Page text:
Moving Things Around
  • Kinematics
    • Describes motion
    • Uses position, velocity, momentum, acceleration
  • Dynamics
    • Explains motion
    • Uses forces
    • ...and impulses
moving things around3
Moving Things Around
  • Kinematics
    • Describes motion
    • Uses position, velocity, momentum, acceleration
  • Dynamics
    • Explains motion
    • Forces (F=ma)
    • Impulses
  • Rotation
    • Torque
    • Angular momentum
    • Moment of inertia
simulation baggage1
Simulation Baggage
  • Flipbook syndrome
simulation baggage2
Simulation Baggage
  • Flipbook syndrome
  • Things can happen in-between snapshots
simulation baggage3
Simulation Baggage
  • Flipbook syndrome
  • Things mostly happen in-between snapshots
simulation baggage4
Simulation Baggage
  • Flipbook syndrome
  • Things mostly happen in-between snapshots
  • Curved trajectories treated as piecewise linear
simulation baggage5
Simulation Baggage
  • Flipbook syndrome
  • Things mostly happen in-between snapshots
  • Curved trajectories treated as piecewise linear
  • Terms often assumed to be constant throughout the frame
simulation baggage cont d1
Simulation Baggage (cont’d)
  • Error accumulates
  • Energy is not always conserved
    • Energy loss can be undesirable
    • Energy gain is evil
      • Simulations explode!
simulation baggage cont d2
Simulation Baggage (cont’d)
  • Error accumulates
  • Energy is not always conserved
    • Energy loss can be undesirable
    • Energy gain is evil
      • Simulations explode!
  • Rotations are often assumed to happen instantaneously at frame boundaries
simulation baggage cont d3
Simulation Baggage (cont’d)
  • Error accumulates
  • Energy is not always conserved
    • Energy loss can be undesirable
    • Energy gain is evil
      • Simulations explode!
  • Rotations are often assumed to happen instantaneously at frame boundaries
  • Numerical nightmares!
collision detection1
Collision Detection
  • We need to determine if A and B intersect
collision detection2
Collision Detection
  • We need to determine if A and B intersect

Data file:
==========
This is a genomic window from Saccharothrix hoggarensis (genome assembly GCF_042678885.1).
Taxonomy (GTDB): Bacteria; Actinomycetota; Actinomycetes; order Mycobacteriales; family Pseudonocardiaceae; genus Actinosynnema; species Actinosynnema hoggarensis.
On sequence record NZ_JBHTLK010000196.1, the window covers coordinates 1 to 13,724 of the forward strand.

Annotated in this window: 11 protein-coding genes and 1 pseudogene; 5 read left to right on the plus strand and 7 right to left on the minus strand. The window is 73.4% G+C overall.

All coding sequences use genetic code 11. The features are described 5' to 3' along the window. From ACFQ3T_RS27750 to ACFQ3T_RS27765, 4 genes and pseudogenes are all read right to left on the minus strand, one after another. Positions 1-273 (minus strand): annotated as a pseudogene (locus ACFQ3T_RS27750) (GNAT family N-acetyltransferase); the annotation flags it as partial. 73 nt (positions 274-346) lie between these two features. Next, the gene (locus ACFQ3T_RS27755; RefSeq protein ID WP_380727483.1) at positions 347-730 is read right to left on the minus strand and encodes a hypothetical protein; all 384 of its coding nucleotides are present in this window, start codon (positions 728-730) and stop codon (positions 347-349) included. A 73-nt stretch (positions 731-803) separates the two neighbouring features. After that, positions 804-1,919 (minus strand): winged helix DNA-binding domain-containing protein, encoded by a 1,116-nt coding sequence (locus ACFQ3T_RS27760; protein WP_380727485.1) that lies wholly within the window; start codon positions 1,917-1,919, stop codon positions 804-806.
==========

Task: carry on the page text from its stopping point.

• Worse yet, they could be (and probably are) in motion
collision detection3
Collision Detection
  • We need to determine if A and B intersect
  • Worse yet, they could be (and probably are) in motion
  • If they did collide, we probably also need to know when they collided
collision response
Collision Response
  • ...and we need to figure out how to resolve the collision
sustained interactions1
Sustained Interactions
  • Surface contact
sustained interactions2
Sustained Interactions
  • Surface contact
  • Edge contact
sustained interactions3
Sustained Interactions
  • Surface contact
  • Edge contact
  • Contact points
sustained interactions4
Sustained Interactions
  • Surface contact
  • Edge contact
  • Contact points
    • Different solutions
sustained interactions5
Sustained Interactions
  • Surface contact
  • Edge contact
  • Contact points
    • Different solutions
  • Stacking
sustained interactions6
Sustained Interactions
  • Surface contact
  • Edge contact
  • Contact points
    • Different solutions
  • Stacking
  • Friction
    • Static & Kinetic
sustained interactions7
Sustained Interactions
  • Surface contact
  • Edge contact
  • Contact points
    • Different solutions
  • Stacking
  • Friction
    • Static & Kinetic
  • Constraints & Joints
dealing with the impossible2
Dealing With the Impossible
  • Interpenetration
  • Tunneling
tunneling

Tunneling

(Sucks)

tunneling1
Tunneling
  • Small objects tunnel more easily
tunneling cont d
Tunneling (cont’d)
  • Possible solutions
    • Minimum size requirement?
      • Inadequate; fast objects still tunnel
tunneling cont d1
Tunneling (cont’d)
  • Fast-moving objects tunnel more easily
tunneling cont d2
Tunneling (cont’d)
  • Possible solutions
    • Minimum size requirement?
      • Inadequate; fast objects still tunnel
    • Maximum speed limit?
      • Inadequate; since speed limit is a function of object size, this would mean small & fast objects (bullets) would not be allowed
    • Smaller time step?